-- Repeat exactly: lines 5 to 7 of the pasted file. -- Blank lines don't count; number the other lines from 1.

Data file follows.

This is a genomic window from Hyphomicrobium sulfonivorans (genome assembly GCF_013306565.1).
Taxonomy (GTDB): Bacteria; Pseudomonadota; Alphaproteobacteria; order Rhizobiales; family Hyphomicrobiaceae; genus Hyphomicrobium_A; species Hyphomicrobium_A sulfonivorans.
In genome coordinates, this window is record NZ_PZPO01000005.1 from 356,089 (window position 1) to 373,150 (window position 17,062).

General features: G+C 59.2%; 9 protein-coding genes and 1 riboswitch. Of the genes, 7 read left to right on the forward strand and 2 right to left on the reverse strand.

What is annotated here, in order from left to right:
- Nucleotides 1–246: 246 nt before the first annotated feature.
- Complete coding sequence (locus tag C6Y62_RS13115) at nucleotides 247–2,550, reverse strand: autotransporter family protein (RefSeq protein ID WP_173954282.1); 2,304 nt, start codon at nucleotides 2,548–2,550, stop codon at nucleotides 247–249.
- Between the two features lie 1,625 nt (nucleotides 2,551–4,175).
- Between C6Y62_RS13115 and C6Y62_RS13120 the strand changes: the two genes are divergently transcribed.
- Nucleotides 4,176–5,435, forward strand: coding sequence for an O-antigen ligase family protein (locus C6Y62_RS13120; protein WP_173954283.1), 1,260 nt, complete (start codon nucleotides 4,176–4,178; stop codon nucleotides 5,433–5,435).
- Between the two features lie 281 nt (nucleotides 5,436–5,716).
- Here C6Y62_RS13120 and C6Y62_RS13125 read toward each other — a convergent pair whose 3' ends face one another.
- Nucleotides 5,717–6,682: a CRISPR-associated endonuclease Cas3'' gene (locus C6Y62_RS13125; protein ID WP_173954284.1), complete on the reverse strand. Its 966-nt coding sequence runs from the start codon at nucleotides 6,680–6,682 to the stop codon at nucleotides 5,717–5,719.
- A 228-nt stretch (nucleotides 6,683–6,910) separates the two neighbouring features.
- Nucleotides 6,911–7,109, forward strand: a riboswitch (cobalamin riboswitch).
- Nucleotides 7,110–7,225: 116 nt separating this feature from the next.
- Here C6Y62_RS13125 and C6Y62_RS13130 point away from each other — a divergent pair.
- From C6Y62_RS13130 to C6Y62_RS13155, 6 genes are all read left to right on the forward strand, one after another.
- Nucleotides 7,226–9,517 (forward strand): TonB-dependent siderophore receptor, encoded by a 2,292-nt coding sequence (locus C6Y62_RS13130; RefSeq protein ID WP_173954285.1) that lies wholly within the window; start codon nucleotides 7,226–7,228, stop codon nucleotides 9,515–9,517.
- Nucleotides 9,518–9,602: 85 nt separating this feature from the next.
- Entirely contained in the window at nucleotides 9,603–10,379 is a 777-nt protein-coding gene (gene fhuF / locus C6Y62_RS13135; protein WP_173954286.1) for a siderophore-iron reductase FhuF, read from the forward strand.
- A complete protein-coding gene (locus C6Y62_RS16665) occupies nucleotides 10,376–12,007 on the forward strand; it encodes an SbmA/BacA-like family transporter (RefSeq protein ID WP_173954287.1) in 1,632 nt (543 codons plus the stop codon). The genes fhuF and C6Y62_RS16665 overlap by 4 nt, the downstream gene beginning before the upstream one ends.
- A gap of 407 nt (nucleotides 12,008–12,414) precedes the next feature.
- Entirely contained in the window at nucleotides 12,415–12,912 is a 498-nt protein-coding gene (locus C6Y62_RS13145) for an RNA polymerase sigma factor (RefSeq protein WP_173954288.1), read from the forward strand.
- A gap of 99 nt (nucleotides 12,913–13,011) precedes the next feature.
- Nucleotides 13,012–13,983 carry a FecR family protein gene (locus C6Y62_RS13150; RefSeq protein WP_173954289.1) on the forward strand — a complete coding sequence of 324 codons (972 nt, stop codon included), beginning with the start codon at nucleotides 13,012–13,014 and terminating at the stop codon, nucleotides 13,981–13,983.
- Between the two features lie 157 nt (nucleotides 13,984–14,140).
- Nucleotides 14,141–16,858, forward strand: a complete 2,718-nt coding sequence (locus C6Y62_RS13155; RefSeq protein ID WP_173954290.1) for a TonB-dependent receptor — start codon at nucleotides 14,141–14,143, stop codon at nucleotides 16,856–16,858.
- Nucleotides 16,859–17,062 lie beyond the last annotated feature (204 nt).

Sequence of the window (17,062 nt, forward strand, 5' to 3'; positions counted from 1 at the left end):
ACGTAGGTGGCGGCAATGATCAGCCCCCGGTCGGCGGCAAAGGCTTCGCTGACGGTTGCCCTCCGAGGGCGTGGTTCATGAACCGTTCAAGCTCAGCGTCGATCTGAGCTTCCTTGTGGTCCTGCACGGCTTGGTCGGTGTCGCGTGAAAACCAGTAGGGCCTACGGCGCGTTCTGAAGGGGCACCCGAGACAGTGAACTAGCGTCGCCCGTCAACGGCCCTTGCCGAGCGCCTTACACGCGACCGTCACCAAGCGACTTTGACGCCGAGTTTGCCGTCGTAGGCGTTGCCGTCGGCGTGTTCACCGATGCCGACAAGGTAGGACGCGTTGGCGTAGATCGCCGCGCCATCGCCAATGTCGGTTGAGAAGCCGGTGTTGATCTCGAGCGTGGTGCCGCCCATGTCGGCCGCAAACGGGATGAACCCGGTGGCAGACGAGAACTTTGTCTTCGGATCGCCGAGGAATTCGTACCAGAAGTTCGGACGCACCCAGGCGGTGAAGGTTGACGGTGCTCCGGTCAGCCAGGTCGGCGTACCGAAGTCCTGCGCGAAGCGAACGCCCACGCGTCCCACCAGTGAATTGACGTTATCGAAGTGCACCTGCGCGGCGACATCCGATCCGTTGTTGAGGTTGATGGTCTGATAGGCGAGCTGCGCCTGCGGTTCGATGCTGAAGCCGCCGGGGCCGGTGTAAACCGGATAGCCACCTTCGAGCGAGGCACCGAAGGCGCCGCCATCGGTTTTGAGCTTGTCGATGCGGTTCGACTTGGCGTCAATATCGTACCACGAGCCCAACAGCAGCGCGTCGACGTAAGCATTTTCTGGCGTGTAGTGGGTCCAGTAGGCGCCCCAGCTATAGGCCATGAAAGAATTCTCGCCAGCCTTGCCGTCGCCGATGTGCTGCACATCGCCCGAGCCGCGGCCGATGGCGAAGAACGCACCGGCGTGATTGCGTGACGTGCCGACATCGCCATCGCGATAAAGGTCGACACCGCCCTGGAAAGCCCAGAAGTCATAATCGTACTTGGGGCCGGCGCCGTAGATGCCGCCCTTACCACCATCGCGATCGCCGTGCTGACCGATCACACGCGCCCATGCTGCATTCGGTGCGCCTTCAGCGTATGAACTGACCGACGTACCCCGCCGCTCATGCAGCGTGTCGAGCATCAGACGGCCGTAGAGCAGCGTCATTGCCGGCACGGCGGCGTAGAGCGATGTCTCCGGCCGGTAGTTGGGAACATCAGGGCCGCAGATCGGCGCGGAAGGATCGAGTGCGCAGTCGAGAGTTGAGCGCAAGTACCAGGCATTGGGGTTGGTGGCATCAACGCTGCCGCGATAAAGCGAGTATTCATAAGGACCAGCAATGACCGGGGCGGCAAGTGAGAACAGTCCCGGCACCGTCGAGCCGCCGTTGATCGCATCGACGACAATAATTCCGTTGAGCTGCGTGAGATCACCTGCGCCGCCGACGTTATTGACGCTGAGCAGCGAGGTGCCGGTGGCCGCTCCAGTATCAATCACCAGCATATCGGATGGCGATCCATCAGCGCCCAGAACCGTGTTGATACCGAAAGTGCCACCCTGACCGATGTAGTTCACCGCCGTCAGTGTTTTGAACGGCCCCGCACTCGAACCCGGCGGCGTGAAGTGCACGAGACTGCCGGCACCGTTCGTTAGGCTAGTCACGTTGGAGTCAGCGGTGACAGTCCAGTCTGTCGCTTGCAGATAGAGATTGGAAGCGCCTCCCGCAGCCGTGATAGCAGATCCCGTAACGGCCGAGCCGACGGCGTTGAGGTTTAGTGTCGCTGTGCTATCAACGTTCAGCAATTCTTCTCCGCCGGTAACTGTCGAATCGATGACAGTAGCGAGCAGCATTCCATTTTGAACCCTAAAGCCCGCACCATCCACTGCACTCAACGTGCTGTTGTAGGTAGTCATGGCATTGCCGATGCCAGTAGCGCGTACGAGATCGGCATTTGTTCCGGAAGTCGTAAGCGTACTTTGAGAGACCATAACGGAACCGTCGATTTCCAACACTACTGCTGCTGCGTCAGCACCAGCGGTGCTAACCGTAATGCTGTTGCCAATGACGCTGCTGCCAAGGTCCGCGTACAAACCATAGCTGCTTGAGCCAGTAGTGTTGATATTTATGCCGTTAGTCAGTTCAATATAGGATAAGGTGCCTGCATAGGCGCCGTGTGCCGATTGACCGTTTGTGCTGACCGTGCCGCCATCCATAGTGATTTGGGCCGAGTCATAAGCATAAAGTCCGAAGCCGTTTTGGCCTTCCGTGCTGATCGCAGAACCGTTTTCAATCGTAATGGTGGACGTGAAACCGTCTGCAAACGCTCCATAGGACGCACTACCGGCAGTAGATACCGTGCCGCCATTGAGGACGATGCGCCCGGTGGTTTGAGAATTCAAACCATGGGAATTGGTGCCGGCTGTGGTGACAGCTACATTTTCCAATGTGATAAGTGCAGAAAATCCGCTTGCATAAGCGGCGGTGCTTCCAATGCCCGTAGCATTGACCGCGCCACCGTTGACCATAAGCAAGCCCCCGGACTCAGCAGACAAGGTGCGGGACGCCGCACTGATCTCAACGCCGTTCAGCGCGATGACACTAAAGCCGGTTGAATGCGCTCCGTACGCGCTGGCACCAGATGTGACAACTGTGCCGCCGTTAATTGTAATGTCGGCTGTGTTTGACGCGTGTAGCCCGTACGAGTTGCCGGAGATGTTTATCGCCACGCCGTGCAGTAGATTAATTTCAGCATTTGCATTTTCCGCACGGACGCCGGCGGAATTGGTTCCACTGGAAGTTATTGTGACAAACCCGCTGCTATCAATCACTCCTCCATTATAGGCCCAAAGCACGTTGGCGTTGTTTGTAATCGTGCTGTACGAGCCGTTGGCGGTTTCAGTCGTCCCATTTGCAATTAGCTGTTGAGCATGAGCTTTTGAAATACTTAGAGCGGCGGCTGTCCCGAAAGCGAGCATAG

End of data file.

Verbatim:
What is annotated here, in order from left to right:
- Nucleotides 1–246: 246 nt before the first annotated feature.
- Complete coding sequence (locus tag C6Y62_RS13115) at nucleotides 247–2,550, reverse strand: autotransporter family protein (RefSeq protein ID WP_173954282.1); 2,304 nt, start codon at nucleotides 2,548–2,550, stop codon at nucleotides 247–249.